Overview Oncology massage is the modification of massage techniques in order to safely work with effects of cancer and cancer treatment, and includes people in active treatment, those in recovery or survivorship, as well as those at the end of life. Essential aspects of an oncology massage therapists skill set are an informed understanding of the pathophysiology of cancer; the side effects of cancer treatments, such as medication, surgery, chemotherapy and radiation; and the ability to modify massage techniques in order to adapt for these side effects, as well as for the disease.
Standard oncology massage intake questions include those pertaining to: -cancer treatment history -tumor site or metastasis -compromised blood cell counts -lymph node involvement -blood clots or blood clot risk -medication sort & long term -vital organ involvement -fragile or unstable tissue -medical devices -clients experience of fatigue, neuropathy or pain -changes in sensation -late effects of treatment
Guidelines Clinical assessments and adaptations to the massage session for someone affected by cancer are critical to providing a safe massage.
For people in active treatment, recently into recovery or at end of life, these clinical considerations can and do regularly change. Massage modifications as a result of positioning, pressure, pace or site considerations related to concerns like medical devices, side effects of drug treatments, retry or radiation, compromised lymph nodes or blood cell counts, and other concerns, may apply and are unique for each person. Certain massage modifications will remain crucial even decades after treatment is complete. When providing massage for someone who has a history of cancer treatment, primary massage considerations include but are not limited to bone integrity, vital organ involvement, and compromised lymph nodes.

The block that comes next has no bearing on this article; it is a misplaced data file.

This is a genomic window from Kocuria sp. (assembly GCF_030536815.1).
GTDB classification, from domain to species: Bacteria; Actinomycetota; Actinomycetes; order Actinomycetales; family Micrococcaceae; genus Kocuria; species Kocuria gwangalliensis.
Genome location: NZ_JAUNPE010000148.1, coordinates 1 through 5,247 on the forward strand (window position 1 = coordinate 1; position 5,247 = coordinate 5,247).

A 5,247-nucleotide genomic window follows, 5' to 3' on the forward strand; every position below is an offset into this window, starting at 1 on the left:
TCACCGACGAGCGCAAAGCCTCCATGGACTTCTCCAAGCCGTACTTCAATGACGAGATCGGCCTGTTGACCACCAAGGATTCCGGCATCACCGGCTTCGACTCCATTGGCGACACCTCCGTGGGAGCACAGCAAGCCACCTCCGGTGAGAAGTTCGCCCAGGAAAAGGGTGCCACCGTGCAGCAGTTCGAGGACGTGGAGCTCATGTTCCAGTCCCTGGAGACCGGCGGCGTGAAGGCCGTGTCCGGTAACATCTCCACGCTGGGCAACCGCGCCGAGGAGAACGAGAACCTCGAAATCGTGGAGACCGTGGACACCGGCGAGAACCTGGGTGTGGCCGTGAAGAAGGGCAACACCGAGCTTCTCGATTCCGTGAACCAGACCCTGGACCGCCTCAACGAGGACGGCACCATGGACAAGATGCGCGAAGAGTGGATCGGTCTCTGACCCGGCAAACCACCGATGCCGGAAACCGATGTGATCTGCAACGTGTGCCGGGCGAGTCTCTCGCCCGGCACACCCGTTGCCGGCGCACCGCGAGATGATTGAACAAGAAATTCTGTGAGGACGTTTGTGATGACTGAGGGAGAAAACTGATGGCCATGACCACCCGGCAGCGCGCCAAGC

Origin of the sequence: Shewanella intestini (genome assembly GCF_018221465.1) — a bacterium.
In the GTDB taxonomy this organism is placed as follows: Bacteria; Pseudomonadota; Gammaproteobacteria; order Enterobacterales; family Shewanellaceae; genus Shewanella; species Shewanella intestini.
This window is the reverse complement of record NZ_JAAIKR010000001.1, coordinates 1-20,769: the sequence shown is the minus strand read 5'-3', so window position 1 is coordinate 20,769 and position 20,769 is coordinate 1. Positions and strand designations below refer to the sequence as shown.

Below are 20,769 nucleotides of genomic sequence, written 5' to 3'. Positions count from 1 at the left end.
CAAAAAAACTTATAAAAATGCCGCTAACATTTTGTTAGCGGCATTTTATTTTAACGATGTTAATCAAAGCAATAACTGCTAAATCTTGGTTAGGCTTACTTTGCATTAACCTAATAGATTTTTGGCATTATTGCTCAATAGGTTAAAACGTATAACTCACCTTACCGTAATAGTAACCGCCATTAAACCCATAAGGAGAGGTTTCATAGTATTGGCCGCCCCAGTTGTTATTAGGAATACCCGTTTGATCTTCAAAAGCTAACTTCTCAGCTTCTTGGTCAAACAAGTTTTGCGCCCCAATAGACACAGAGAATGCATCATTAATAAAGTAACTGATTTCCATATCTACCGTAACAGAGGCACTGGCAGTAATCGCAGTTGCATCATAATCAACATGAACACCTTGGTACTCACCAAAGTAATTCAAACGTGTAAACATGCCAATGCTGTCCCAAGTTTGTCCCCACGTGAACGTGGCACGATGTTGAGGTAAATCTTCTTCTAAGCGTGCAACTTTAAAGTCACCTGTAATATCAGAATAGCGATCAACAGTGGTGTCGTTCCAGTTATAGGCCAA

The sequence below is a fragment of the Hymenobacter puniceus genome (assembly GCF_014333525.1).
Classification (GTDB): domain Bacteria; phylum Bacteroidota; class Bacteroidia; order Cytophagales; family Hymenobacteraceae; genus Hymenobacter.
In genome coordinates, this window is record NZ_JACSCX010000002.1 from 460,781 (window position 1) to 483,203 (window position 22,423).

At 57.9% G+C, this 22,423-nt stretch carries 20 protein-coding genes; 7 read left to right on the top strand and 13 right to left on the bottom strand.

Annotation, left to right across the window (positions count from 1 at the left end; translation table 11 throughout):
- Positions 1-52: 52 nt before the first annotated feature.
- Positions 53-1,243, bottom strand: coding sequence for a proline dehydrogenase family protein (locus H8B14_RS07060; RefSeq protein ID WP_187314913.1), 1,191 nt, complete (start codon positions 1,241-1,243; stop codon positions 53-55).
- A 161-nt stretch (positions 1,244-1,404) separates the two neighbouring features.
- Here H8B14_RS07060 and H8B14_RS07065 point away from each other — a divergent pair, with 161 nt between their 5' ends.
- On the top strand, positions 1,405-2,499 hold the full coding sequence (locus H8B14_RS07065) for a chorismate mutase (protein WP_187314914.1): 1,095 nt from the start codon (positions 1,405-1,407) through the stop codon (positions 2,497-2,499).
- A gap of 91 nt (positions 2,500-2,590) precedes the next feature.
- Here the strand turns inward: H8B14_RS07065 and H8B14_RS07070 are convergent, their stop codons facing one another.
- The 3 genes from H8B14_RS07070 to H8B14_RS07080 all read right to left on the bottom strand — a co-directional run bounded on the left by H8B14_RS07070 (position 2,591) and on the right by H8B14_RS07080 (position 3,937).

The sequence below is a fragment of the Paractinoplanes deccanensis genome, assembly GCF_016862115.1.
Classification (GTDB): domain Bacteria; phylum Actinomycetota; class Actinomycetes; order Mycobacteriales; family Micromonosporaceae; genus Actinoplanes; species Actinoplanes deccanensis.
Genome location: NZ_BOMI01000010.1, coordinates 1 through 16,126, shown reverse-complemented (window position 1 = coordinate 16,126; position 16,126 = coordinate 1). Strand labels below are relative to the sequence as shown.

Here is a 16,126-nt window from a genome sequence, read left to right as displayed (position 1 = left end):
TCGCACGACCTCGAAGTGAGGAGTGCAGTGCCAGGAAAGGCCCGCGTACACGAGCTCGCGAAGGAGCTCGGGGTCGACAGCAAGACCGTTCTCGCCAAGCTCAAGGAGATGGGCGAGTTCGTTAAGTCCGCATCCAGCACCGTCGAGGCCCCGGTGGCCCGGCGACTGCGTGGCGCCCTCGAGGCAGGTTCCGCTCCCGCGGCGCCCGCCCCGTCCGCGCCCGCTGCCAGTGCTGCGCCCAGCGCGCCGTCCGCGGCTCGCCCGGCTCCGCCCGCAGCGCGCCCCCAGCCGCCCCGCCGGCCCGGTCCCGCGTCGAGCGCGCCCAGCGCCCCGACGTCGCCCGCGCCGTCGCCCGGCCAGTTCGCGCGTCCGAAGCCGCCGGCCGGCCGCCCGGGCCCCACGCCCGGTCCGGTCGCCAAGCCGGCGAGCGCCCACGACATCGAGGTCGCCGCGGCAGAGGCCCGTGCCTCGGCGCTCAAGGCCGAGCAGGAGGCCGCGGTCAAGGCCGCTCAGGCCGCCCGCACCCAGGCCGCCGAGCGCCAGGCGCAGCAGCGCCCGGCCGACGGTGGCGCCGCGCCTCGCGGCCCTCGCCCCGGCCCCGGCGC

Contraindications and adaptations With appropriate moderations there are few absolute contraindications. Deep tissue applications for a person in active treatment and massage over the site of a tumor are however universally contraindicated. For someone in active cancer treatment or recovery a practitioner should avoid pressure and speeds that may add to fatigue, compromise skin or bone integrity, aggravate the side effects of compromised blood cell counts or vital organ impairment, cause nausea, create unnecessary risk for someone with or at risk for blood clots, or trigger or exacerbate lymphedema. The appropriate adjustment of pressure and speed can vary between clients. Practitioners should employ a practice of beginning conservatively and slowly "inching forward" with regard to increases in pressure and speed, if necessary.
Summary Massage is a therapeutic modality that is increasingly being used as complementary care in the clinical care setting. In consideration of the massage adaptations required during and after cancer treatments, oncology massage education for touch practitioners, massage therapists and estheticians is essential for clinical safety and therapeutic benefit.